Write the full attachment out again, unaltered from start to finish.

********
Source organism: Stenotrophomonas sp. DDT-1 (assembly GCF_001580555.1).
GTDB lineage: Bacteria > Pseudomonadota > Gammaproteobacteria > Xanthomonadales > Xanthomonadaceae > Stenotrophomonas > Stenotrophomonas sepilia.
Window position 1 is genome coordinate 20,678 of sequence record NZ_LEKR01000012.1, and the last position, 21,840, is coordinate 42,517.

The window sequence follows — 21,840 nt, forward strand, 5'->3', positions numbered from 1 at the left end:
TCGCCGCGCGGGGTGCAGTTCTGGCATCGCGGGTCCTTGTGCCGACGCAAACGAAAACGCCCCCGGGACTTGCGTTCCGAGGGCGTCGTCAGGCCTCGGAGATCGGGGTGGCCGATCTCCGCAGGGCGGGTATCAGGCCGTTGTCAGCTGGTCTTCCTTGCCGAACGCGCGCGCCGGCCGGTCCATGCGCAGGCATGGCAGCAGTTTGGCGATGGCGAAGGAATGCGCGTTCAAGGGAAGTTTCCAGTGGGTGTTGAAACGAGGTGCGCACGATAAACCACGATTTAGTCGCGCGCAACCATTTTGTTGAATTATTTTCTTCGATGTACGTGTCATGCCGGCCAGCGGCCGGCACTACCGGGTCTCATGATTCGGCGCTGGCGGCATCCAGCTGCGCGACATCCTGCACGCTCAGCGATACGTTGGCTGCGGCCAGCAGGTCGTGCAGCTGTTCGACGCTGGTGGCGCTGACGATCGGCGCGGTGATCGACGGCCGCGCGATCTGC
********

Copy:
Source organism: Stenotrophomonas sp. DDT-1 (assembly GCF_001580555.1).
GTDB lineage: Bacteria > Pseudomonadota > Gammaproteobacteria > Xanthomonadales > Xanthomonadaceae > Stenotrophomonas > Stenotrophomonas sepilia.
Window position 1 is genome coordinate 20,678 of sequence record NZ_LEKR01000012.1, and the last position, 21,840, is coordinate 42,517.

The window sequence follows — 21,840 nt, forward strand, 5'->3', positions numbered from 1 at the left end:
TCGCCGCGCGGGGTGCAGTTCTGGCATCGCGGGTCCTTGTGCCGACGCAAACGAAAACGCCCCCGGGACTTGCGTTCCGAGGGCGTCGTCAGGCCTCGGAGATCGGGGTGGCCGATCTCCGCAGGGCGGGTATCAGGCCGTTGTCAGCTGGTCTTCCTTGCCGAACGCGCGCGCCGGCCGGTCCATGCGCAGGCATGGCAGCAGTTTGGCGATGGCGAAGGAATGCGCGTTCAAGGGAAGTTTCCAGTGGGTGTTGAAACGAGGTGCGCACGATAAACCACGATTTAGTCGCGCGCAACCATTTTGTTGAATTATTTTCTTCGATGTACGTGTCATGCCGGCCAGCGGCCGGCACTACCGGGTCTCATGATTCGGCGCTGGCGGCATCCAGCTGCGCGACATCCTGCACGCTCAGCGATACGTTGGCTGCGGCCAGCAGGTCGTGCAGCTGTTCGACGCTGGTGGCGCTGACGATCGGCGCGGTGATCGACGGCCGCGCGATCTGC